craft:pegg invited to exhibit at RIBA annual project to design a series of shop windows for retailers on London’s Regent Street

craft:pegg's installation for the National Geographic Store on Regent Street, London
craft:pegg's installation for the National Geographic Store on Regent Street, London

The Regent Street Windows Project 2011 features 10 original architect-led window installations along Regent Street, forming a street-wide open-air exhibition open 24/7.

According to the RIBA website, on account of craft:pegg’s portfolio of work interpreting cartography, the practice was teamed with the National Geographic store. The brief for this installation was to stimulate debate about the city of the future and fuse this with the brand values and retail strategies of the National Geographic Store.

craft:pegg’s finished piece is constructed primarily from recycled materials, features a 3.5m free-standing living wall, a three metre high stack of National Geographic back-issues and a sculpted screen of card print tubes to dramatic effect. The information cloud is peppered with images from the magazines history and text challenging the reader to question both the historic interpretation of city and speculate about the future directions that cities will take in the coming decades with the rise of Ecological Urbanism.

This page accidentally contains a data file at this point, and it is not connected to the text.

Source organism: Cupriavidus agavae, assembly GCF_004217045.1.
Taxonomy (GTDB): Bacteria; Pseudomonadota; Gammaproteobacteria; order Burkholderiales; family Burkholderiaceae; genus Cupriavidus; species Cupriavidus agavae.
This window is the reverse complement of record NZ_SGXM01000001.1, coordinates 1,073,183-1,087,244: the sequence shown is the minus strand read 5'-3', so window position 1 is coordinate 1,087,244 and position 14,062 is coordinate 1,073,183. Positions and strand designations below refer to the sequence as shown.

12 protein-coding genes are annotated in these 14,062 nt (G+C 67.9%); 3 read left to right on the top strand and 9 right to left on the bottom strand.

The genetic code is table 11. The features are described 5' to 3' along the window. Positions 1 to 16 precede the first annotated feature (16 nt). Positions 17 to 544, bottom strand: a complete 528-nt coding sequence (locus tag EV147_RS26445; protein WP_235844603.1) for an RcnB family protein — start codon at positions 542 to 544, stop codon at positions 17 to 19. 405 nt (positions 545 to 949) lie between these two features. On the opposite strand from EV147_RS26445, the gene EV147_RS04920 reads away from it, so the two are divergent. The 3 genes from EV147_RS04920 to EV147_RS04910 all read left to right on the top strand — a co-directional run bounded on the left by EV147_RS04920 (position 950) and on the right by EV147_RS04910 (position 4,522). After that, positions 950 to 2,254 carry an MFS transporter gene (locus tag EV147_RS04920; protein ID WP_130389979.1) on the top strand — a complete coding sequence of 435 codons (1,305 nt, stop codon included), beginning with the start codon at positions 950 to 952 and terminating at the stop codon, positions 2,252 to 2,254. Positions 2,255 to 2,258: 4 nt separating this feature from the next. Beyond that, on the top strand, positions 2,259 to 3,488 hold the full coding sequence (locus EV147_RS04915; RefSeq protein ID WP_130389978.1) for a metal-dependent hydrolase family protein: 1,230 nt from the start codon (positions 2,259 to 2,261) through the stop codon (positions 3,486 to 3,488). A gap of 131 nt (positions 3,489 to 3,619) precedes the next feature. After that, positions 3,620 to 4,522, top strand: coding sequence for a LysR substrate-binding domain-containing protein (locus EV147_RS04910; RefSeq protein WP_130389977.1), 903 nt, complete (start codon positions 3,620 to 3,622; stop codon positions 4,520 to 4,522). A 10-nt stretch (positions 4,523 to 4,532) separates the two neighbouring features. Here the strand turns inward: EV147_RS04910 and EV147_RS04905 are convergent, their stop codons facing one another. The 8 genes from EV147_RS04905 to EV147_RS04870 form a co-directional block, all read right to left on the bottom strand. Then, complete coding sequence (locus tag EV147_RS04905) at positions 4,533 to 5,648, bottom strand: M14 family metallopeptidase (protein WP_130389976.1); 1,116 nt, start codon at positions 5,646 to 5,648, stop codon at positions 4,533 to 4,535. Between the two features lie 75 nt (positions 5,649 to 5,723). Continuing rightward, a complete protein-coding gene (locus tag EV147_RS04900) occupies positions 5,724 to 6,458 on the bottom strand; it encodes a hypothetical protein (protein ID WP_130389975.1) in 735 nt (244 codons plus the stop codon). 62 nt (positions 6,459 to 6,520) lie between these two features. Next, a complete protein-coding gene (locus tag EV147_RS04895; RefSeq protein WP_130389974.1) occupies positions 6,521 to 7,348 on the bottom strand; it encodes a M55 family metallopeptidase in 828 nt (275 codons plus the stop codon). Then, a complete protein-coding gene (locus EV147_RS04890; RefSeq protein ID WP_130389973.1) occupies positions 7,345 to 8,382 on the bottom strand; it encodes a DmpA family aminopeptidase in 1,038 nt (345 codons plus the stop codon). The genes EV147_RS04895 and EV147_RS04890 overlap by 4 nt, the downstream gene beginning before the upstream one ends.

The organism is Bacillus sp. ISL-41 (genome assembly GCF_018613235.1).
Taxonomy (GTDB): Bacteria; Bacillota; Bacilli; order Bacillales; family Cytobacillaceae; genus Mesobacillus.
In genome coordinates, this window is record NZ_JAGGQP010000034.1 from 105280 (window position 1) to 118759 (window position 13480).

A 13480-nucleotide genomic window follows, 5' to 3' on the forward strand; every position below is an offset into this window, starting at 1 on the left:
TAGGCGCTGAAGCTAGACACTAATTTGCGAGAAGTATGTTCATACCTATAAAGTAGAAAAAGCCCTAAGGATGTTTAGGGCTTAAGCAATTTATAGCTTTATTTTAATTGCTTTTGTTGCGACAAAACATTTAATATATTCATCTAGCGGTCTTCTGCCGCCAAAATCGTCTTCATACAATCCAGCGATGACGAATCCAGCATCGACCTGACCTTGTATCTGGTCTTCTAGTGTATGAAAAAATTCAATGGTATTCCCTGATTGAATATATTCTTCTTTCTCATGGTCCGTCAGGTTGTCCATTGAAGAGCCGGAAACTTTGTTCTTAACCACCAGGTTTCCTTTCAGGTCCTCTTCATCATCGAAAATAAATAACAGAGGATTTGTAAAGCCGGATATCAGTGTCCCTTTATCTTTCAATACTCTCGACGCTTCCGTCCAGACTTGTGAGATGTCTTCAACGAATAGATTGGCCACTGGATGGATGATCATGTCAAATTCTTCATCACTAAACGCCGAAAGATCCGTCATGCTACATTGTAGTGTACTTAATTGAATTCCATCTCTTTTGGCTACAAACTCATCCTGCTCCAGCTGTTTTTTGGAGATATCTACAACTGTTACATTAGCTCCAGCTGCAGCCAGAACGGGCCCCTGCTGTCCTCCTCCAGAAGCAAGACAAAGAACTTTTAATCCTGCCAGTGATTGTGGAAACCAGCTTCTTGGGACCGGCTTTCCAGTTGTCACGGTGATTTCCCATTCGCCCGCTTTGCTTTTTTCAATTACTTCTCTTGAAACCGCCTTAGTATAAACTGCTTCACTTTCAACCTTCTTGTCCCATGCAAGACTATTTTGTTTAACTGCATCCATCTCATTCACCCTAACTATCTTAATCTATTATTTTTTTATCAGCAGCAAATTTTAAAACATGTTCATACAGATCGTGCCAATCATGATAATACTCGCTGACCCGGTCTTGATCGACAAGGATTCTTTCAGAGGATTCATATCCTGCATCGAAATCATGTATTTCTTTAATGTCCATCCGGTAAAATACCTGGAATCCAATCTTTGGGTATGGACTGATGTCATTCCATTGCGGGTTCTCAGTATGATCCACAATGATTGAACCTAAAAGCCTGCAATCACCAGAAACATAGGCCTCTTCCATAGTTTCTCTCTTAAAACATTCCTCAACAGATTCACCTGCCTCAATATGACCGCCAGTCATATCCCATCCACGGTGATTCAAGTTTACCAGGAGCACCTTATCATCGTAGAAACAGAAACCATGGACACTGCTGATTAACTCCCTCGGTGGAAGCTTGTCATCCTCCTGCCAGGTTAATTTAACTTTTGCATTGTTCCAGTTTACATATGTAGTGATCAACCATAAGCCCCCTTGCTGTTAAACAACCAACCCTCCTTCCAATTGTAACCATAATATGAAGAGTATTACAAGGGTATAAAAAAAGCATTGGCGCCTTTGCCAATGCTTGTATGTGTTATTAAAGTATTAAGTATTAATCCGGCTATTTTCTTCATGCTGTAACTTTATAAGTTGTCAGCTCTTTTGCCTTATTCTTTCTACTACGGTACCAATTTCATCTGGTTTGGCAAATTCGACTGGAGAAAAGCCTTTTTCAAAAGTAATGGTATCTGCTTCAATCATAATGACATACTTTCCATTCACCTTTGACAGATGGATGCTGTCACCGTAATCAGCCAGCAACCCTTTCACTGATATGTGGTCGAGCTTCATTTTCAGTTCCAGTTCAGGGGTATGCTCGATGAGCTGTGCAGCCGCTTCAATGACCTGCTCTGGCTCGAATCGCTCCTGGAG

Lead designer John Pegg, commented: “We’ve been involved in several high-profile retail-led schemes over the last few years. Retail developers have realised the external character of their developments sets the quality, tone and brand identity for the whole scheme, so as a landscape team we’ve been up close to high-end retail for some time.”

He continued: “The big difference in creating what is essentially a temporary installation is the freedom it gives from the need for robustness. You can afford to play around and try some outrageous ideas that don’t require the longevity our regular client group requires.”

craft:pegg built the installation themselves because, Pegg explained, the actual process of making is all too often lost in the professional context. “This is something we focus on in our teaching but also an element we try to bring to our schemes when we can.

“It is very easy to stop the design process at the arms-length stage of producing drawings, but that kills all sorts of opportunities for learning and creativity that are vital if we are to evolve as adventurous design teams,” he said.


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